Article

Does limited liability matter? Evidence from nineteenth-century British banking

Citation

Acheson G, Hickson CR & Turner JD (2010) Does limited liability matter? Evidence from nineteenth-century British banking. Review of Law and Economics, 6 (2), pp. 247-273. https://doi.org/10.2202/1555-5879.1444

Abstract
The superiority of the corporation over other organizational forms is typically attributed to the fact that every owner has limited liability. The widely-held, but empirically unsubstantiated, view is that the main advantage of limited liability over extended shareholder liability is that the enforcement costs of the latter generally impedes the tradability and liquidity of stock. We use the rich shareholder-liability experience of nineteenth-century British banking to test this standard view. As well as exploring the means by which unlimited liability was enforced, we examine the impact of liability regimes on the tradability and liquidity of stock. Our evidence suggests that liability rules appear to be irrelevant from the perspective of stock tradability and liquidity.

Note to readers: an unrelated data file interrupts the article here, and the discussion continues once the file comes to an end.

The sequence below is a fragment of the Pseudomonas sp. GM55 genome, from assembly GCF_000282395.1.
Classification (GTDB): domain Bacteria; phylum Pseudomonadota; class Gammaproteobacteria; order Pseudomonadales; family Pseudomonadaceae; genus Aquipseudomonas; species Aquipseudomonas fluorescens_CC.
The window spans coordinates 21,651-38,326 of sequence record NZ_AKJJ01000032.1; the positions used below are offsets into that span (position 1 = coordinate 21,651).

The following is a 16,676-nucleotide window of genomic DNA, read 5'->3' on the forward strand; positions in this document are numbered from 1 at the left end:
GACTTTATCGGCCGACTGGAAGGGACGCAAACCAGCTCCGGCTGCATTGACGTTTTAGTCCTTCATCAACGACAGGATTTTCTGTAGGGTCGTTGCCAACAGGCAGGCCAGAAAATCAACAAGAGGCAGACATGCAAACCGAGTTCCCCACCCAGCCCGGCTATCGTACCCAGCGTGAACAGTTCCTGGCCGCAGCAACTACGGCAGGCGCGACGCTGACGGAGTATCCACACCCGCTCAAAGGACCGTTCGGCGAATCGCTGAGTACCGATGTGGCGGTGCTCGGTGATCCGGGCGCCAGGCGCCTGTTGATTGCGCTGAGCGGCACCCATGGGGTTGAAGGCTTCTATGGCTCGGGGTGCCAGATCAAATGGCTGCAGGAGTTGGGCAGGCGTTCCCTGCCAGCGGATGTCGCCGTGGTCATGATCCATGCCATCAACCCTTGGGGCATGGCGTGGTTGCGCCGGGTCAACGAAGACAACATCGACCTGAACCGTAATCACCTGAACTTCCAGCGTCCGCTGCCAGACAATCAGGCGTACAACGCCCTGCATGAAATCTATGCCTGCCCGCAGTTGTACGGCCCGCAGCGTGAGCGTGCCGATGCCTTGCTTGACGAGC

Journal
Review of Law and Economics: Volume 6, Issue 2

StatusPublished
Publication date31/12/2010
PublisherWalter de Gruyter